Hundreds of police observed a moment of silence at the Boston Marathon finish line just before 2 p.m. Wednesday, remembering victims of April’s terrorist attacks and the attacks 12 years earlier.
Although some officers came from as far away as Florida and Colorado, all wore the same uniform: the bicycle shorts and zippered shirts of the Tour De Force 9/11 Memorial Bike Ride, an annual event that raises money to support the families of police killed in the line of duty. The ride began at Ground Zero in New York and ended at Copley Square.
The moment of silence “brought people to tears,” said Captain James Hasson, commander of Boston police department’s District E-5 station, participating in the ride for the seventh year.
Hasson said the ride has always held special meaning for local officers, but hit closer to home this year, as the final leg of the four-day ride was dedicated to MIT police Officer Sean Collier, slain as he sat in his cruiser on April 18.
Ride organizers pledged a total of $40,000 to the Sean Collier Memorial Fund to help send prospective officers to a police academy.
Collier’s stepfather, Joe Rogers, and sister, Jennifer Lemmerman, said this honor and others recognizing Collier’s sacrifice were meaningful to the family.
“We’re very grateful to all the police officers that showed their support for Sean and helped fund the scholarship,” said Rogers, 57, who lives in Wilmington. “It’s been difficult, but events like this where people show their appreciation for his service are very helpful.”
“I think the fact that this is all police officers really means a lot,” said Lemmerman, 31, of Melrose. “He really felt the brotherhood of the police.”
Lemmerman said she feels the loss of her brother daily, but the closesness of the family has helped them weather the months since his death.
“Every day is a little bit different, and different things make me miss him in different ways,” she said. “It’s still just as painful today, I think, as it was in April, but we try to recover together and do the best we can.”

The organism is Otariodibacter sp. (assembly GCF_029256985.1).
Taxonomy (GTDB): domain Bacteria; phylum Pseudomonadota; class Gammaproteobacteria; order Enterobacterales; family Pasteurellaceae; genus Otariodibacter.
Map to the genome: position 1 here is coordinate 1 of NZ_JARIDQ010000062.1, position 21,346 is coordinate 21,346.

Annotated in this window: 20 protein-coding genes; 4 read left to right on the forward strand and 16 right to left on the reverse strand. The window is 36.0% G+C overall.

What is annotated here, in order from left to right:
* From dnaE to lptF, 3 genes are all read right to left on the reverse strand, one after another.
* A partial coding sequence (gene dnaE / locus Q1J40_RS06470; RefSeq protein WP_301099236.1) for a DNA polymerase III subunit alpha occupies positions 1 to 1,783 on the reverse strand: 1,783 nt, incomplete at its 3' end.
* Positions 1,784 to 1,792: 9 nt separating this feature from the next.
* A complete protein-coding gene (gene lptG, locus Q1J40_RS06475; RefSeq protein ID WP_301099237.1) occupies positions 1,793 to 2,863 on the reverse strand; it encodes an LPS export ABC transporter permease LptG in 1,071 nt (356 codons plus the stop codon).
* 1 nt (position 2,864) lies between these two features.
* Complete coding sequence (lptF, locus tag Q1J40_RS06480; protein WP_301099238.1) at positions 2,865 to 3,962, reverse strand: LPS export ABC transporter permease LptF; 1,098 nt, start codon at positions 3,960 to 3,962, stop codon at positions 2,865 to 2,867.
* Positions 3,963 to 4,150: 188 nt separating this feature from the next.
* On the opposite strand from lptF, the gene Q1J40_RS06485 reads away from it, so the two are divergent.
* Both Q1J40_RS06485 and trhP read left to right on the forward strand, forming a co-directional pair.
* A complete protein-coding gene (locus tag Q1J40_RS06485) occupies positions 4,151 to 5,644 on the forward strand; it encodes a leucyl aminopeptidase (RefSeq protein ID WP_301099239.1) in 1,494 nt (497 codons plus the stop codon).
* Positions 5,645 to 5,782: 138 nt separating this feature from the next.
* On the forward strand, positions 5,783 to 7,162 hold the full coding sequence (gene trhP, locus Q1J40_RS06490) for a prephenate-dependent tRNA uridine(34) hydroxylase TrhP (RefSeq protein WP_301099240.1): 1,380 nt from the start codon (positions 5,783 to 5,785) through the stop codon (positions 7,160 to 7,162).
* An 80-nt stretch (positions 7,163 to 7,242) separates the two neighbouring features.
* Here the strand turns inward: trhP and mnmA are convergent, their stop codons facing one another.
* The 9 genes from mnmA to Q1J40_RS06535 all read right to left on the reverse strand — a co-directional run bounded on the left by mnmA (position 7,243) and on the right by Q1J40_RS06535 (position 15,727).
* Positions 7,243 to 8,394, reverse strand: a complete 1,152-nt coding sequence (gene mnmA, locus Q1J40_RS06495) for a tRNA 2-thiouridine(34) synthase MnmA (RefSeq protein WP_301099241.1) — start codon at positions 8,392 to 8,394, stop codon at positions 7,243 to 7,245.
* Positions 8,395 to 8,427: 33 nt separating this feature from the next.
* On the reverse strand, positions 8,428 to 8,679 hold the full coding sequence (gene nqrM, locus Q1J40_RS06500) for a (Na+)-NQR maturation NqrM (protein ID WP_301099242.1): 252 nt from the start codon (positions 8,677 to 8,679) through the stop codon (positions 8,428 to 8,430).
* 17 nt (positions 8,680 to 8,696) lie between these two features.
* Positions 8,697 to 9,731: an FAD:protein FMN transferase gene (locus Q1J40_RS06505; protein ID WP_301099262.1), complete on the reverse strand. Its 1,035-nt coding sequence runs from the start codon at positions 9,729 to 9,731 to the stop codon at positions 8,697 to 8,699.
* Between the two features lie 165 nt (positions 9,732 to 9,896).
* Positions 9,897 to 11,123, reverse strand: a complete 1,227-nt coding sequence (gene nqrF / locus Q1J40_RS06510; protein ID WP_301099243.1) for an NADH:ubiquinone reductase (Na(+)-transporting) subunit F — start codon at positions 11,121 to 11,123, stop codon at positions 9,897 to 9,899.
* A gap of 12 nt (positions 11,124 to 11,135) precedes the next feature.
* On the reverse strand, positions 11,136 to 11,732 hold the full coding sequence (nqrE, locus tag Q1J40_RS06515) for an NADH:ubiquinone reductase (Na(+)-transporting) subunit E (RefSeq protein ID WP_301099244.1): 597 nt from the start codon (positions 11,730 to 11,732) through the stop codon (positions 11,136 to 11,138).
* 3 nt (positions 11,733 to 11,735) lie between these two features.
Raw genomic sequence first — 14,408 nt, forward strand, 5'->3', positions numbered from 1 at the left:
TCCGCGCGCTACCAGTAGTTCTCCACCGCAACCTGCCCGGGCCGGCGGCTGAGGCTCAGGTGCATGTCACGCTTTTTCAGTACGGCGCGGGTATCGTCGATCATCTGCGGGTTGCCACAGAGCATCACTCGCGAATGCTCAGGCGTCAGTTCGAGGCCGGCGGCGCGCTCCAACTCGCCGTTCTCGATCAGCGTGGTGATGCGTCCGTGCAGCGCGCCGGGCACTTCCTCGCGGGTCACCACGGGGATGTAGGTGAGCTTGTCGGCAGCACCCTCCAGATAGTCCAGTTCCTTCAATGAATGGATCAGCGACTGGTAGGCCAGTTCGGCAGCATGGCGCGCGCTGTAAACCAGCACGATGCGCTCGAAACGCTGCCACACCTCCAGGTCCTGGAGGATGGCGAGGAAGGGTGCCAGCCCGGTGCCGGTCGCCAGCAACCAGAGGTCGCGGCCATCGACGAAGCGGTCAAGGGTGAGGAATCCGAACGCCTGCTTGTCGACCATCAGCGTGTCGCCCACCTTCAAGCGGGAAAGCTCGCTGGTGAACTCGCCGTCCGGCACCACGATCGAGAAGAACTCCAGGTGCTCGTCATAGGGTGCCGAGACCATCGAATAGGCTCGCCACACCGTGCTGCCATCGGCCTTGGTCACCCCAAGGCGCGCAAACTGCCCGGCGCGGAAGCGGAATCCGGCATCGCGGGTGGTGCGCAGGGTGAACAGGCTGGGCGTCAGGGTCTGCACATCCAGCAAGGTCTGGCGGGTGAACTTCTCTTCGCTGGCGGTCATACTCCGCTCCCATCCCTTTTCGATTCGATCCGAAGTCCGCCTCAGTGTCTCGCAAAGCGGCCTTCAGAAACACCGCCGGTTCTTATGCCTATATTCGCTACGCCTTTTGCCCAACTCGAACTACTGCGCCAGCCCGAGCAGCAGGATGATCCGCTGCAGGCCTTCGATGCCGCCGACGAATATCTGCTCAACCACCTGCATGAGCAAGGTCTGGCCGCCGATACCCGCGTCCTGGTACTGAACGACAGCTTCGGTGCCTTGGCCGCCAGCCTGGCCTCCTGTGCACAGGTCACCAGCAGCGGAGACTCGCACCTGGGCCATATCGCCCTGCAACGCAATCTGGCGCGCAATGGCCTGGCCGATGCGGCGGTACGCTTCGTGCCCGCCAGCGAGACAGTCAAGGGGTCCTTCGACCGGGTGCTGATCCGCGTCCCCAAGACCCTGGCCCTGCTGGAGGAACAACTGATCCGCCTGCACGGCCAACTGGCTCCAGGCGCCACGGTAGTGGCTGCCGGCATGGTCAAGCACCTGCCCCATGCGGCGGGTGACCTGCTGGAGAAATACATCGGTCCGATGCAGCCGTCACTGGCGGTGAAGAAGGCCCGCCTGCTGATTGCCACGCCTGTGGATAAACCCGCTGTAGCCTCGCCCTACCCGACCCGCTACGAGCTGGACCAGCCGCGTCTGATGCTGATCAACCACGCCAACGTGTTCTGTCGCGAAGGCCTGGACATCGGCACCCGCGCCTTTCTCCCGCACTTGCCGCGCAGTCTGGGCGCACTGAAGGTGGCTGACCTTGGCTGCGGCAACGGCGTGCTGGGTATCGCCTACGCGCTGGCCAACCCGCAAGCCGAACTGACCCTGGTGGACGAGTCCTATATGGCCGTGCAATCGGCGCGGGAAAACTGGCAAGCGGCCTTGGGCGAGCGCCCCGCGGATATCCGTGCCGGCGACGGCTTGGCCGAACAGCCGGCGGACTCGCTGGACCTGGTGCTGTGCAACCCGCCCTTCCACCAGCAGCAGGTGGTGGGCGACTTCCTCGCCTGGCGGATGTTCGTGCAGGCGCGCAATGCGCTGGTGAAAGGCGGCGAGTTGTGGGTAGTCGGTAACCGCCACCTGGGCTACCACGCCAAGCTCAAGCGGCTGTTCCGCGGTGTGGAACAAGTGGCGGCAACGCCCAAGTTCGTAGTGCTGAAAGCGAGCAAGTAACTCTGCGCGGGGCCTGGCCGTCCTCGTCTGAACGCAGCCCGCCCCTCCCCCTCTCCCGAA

The annual ride, which was first held on the one-year anniversary of the Sept. 11 terror attacks, included some other first responders and city workers, as well as police from around the country.
At its conclusion, about 300 riders paused for a moment of silence and then rode into Copley Square for a short ceremony, as bagpipers from the Boston Police Gaelic Column of Pipes and Drums played first “The Army Goes Rolling Along” and then segued into “God Bless America.”
Cambridge police Officer Joe Kelley was a first-time rider, one of more than 100 Boston-area officers who joined the ride on Wednesday for its final leg, from Warwick, R.I., to Copley Square.
“A lot of us were attracted to it because of the death of Sean Collier,” said Kelley, 49.
Kelley said that police “look out for one another,” and that he didn’t mind riding in the intense heat, as temperatures rose well above 90 degrees Wednesday afternoon.
“It could have been worse,” he said. “It have been cold and wet, I guess. I’ll take this.”
Boston police Commissioner Edward F. Davis, who spent a short time working at Ground Zero after the Sept. 11 attacks, said in an interview that the anniversary is a time for reflection.
“This whole day has an enormous amount of meaning to me and to the families I’ve gotten to know over the years,” he said. “And with the April 15 [Boston Marathon bombings], Boston becomes more of a front of the war on terrorism.”
During the ceremony, Davis read a proclamation from Mayor Thomas M. Menino that declared the day Police Officer Sean Collier Day in the City of Boston. Davis saluted Collier and condemned the men -- the suspected Marathon bombers -- who allegedly killed him.
“Sean was one of us,” Davis said. “He was a hero. He was executed by people representing evil.”